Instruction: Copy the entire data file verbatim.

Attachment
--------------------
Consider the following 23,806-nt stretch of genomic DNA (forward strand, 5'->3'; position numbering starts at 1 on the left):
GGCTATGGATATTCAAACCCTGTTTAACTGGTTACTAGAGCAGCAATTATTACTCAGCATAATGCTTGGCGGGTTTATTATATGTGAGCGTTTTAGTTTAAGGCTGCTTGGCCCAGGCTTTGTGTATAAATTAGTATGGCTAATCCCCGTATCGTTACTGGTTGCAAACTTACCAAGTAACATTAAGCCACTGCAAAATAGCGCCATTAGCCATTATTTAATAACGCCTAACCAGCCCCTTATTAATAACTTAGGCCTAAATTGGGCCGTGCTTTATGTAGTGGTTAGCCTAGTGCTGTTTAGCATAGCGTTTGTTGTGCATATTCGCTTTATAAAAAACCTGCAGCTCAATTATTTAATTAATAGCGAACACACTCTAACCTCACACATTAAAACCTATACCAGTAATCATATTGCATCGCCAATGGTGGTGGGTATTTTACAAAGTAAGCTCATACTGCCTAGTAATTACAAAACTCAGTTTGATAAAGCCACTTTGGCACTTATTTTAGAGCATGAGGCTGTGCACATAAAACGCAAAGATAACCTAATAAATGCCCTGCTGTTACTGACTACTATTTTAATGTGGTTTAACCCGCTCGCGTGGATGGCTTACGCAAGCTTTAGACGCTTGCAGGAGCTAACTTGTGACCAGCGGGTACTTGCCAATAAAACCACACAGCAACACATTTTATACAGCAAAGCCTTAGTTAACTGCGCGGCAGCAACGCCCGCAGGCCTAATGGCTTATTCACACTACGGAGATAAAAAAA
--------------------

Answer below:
Consider the following 23,806-nt stretch of genomic DNA (forward strand, 5'->3'; position numbering starts at 1 on the left):
GGCTATGGATATTCAAACCCTGTTTAACTGGTTACTAGAGCAGCAATTATTACTCAGCATAATGCTTGGCGGGTTTATTATATGTGAGCGTTTTAGTTTAAGGCTGCTTGGCCCAGGCTTTGTGTATAAATTAGTATGGCTAATCCCCGTATCGTTACTGGTTGCAAACTTACCAAGTAACATTAAGCCACTGCAAAATAGCGCCATTAGCCATTATTTAATAACGCCTAACCAGCCCCTTATTAATAACTTAGGCCTAAATTGGGCCGTGCTTTATGTAGTGGTTAGCCTAGTGCTGTTTAGCATAGCGTTTGTTGTGCATATTCGCTTTATAAAAAACCTGCAGCTCAATTATTTAATTAATAGCGAACACACTCTAACCTCACACATTAAAACCTATACCAGTAATCATATTGCATCGCCAATGGTGGTGGGTATTTTACAAAGTAAGCTCATACTGCCTAGTAATTACAAAACTCAGTTTGATAAAGCCACTTTGGCACTTATTTTAGAGCATGAGGCTGTGCACATAAAACGCAAAGATAACCTAATAAATGCCCTGCTGTTACTGACTACTATTTTAATGTGGTTTAACCCGCTCGCGTGGATGGCTTACGCAAGCTTTAGACGCTTGCAGGAGCTAACTTGTGACCAGCGGGTACTTGCCAATAAAACCACACAGCAACACATTTTATACAGCAAAGCCTTAGTTAACTGCGCGGCAGCAACGCCCGCAGGCCTAATGGCTTATTCACACTACGGAGATAAAAAAA